1. Hand lotion. Winters are dry where I live, and I keep a tube of thick hand cream on my desk. My hands thank me for it.
  2. Cardigans. I love cardigans or any garment that will keep me warm while I’m working. I bought a cape this fall to keep in my office. It’s easy to throw over my shoulders and it keeps my hands free to type.
  3. Candles. Lighting a candle makes the room pretty and it smells good.
  4. Candy. I can’t help it. Afternoons make me crave caramels. One or two can’t hurt, can they? Don’t answer that!

Research

  1. Books on the writing craft. There are always books to be purchased!
  2. Online classes. I recently found Udemy. Thanks, Kristina Knight and Tina Radcliffe, for sharing it with me! You can find tons of classes on a variety of subjects. The one I’m taking isn’t graded, and I can work on it at my own pace. It suits my needs perfectly.
  3. Magazines. I enjoy buying a variety of magazines throughout the year. They always give me ideas, inspiration, or motivation.

I’m sure there are tons of other things I could add to my list, and I’ll be jotting them down as I get more ideas.

What’s on your writer’s wish list? I love hearing about your ideas and favorite items!

Have a terrific day!

4 Tips to Start and End a Scene #WW

Scenes build stories. How you begin and end them can mean the difference between a reader finishing your novel or tossing it aside.

When you’re writing, it’s fine to put down whatever comes to mind so your brain can push through and get the draft on paper. But when you’re revising, it’s wise to analyze each scene’s hook and ending to make sure they’re pulling their weight.

Here are my “rules” for how to start and end a scene.

1. Don’t bore the reader.

Madeline slathered butter on the bagel. Stan had really crossed a line.

Whoop-dee-doo. Does any reader care if Madeline has butter on her bagel or not? I don’t think so. And while the second sentence gets more to the heart of the matter, the first sentence is what counts.

Try this:

She wanted to chuck her bagel at Stan’s head. The nerve of him, treating her like a five-year-old in front of her boss.

2. Give transition details early in the scene.

Readers need to know how long it’s been since the previous scene, whose point of view we’re in, the location, and any other pertinent setting information. Don’t make them guess!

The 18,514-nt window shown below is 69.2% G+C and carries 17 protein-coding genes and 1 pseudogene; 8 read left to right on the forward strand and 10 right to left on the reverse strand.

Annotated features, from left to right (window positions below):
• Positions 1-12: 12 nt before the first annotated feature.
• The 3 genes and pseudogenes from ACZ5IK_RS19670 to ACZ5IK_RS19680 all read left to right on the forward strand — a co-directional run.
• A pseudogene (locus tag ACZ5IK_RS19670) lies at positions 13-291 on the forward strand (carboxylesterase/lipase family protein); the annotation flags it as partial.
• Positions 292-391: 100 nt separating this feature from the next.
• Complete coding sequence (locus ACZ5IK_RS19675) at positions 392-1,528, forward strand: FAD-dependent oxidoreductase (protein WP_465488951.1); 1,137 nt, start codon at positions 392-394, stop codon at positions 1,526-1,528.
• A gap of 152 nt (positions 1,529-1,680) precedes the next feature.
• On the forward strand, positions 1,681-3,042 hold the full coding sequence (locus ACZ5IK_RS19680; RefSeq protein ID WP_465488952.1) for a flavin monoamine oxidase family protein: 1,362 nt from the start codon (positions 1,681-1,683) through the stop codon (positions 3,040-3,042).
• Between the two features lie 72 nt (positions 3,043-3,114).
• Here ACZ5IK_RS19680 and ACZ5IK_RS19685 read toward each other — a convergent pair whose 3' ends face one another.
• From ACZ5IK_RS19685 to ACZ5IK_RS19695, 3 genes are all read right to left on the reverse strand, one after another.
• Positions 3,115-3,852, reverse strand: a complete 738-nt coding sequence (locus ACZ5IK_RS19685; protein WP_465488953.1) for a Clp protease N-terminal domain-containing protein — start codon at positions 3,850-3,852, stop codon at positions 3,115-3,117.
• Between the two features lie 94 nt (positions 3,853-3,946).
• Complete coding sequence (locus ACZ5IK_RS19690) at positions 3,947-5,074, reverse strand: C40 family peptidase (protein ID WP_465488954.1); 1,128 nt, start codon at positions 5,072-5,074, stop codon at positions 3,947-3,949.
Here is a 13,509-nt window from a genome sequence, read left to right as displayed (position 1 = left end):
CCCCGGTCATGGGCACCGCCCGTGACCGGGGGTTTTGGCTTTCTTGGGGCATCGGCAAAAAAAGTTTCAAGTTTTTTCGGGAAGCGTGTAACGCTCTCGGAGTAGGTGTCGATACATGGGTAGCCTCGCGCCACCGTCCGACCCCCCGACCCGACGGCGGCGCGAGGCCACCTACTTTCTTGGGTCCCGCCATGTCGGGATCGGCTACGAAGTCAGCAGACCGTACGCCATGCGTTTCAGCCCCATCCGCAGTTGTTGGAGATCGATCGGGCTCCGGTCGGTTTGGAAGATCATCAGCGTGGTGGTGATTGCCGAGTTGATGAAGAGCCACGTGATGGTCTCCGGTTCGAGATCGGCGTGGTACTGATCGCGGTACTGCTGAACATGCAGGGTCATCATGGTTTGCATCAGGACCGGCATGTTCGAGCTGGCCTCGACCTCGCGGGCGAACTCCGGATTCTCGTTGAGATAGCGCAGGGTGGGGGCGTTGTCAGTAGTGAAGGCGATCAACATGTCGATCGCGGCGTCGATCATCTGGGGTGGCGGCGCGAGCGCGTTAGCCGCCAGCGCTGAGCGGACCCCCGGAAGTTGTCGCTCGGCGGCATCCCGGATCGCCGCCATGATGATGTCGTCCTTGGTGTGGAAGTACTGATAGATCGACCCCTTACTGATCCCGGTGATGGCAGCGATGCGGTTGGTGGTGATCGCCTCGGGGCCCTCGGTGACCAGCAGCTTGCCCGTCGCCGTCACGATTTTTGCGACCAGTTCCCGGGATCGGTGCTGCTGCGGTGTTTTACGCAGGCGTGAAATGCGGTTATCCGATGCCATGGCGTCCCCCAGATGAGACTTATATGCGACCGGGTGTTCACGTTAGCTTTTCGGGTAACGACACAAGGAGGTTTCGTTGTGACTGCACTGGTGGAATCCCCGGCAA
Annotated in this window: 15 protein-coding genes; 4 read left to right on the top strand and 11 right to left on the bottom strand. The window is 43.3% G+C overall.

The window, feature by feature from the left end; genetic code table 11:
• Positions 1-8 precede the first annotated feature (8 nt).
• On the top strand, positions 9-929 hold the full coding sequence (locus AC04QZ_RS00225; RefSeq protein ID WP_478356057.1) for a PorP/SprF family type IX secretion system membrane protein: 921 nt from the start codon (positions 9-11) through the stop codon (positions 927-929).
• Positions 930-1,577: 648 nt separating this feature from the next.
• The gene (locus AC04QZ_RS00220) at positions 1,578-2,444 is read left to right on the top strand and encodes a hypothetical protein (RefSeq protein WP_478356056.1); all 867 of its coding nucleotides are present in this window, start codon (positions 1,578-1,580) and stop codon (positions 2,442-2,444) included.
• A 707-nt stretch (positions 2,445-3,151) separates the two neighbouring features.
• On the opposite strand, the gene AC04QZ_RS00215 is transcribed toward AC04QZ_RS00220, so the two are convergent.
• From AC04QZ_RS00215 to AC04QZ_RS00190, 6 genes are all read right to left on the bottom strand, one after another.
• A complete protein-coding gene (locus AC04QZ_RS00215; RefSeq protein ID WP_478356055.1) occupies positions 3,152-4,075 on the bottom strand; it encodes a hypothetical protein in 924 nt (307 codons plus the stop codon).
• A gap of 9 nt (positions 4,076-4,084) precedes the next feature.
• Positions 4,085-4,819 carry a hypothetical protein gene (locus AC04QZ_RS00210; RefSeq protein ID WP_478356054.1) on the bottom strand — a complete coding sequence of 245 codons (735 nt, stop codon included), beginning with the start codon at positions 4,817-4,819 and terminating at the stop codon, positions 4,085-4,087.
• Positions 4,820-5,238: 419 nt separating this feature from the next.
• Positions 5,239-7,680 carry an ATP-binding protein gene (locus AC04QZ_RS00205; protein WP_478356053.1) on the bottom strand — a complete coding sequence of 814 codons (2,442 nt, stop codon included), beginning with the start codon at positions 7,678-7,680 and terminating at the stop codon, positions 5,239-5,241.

She wanted to chuck her bagel at Stan’s head. The nerve of him, treating her like a five-year-old in front of her boss. Madeline peeked out of the break room but saw no sign of him. Good. After this morning’s humiliating meeting, she hoped he crawled back to corporate headquarters where he belonged.

3. Tease the reader at the end of a scene.

Stan handed her the report. “Verify your numbers with this.”

Stimulating. I, for one, don’t get excited over a hero handing a heroine a report and telling her to verify her numbers. YAWN…

How about:

“Verify your numbers with this.” Stan’s tone was as icy as his blue eyes. She snatched the report out of his hand.

 She’d verify them all right. And if he questioned her expertise again, she was taking the other job offer, even if it meant a cut in pay. No job was worth this.

4. Check scene hooks and endings.

A quick and easy way to make sure these openings and closings are doing their job is to copy/paste the first and last sentence in each scene in a separate file. When you have them pasted one after the other, it’s easy to spot the duds. Try it! I always find a few that need punching up.

What are you tricks to start and end scenes? I’d love to hear them!

Have a great week!

*

Sugarplums and Second Chances by Jill Kemerer

Are some mistakes beyond redemption?

When former NFL star, Chase McGill, invites Courtney Trudesta, the widow of his former teammate, to spend Christmas with him and his son in Lake Endwell, he simply wants to repay her for the weekly letters she sent while he was in prison. He didn’t expect to fall for her.

Chase regrets his past and knows it will take more than sugarplums and wishful thinking to heal Courtney’s lonely heart. But with a dose of small-town charm and plenty of Christmas cheer, they might have a second chance at happiness…with each other.

Sugarplums and Second Chances is only $0.99 on Kindle. Purchase HERE!

 

What Are Your November Goals?

What Are Your November Goals? Jill Kemerer Blog

I’ve actually been enjoying the blustery, overcast weather. Winter will be here with the snap of my fingers, so I will take the windy, rainy weather since it comes with yellow, rust, and fiery orange leaves.

Okay, so it’s time for goals. How did you all do last month? Are any of you doing NaNoWriMo? I don’t do NaNo. November is packed full for me, and adding the pressure of 50,000 words would send me over the edge! But I love cheering on my friends who do it, so if you are, I salute you!

Let’s get to goals! First I’ll share my October ones and how I did. Then I’ll set my new ones. Ready?

 

Jill’s October 2018 Goals:

  • Start writing Christmas novella
  • Line-edit and polish February novella
  • Final edits, His Wyoming Baby Blessing, Wyoming Cowboys Book 4
  • Put Sugarplums and Second Chances up for preorder (previously released novella)
  • Submit two freelance projects
  • Health: Work out M-F at 8am to exercise DVDs, log calories, stay within range.

How did I do?

  • Start writing Christmas novella? Yes. But only by the hair of my chinny-chin-chin. I got about 2500 words in. It counts! Check.
  • Line edit and polish February novella? Check.
  • Final edits for His Wyoming Baby Blessing?  Check.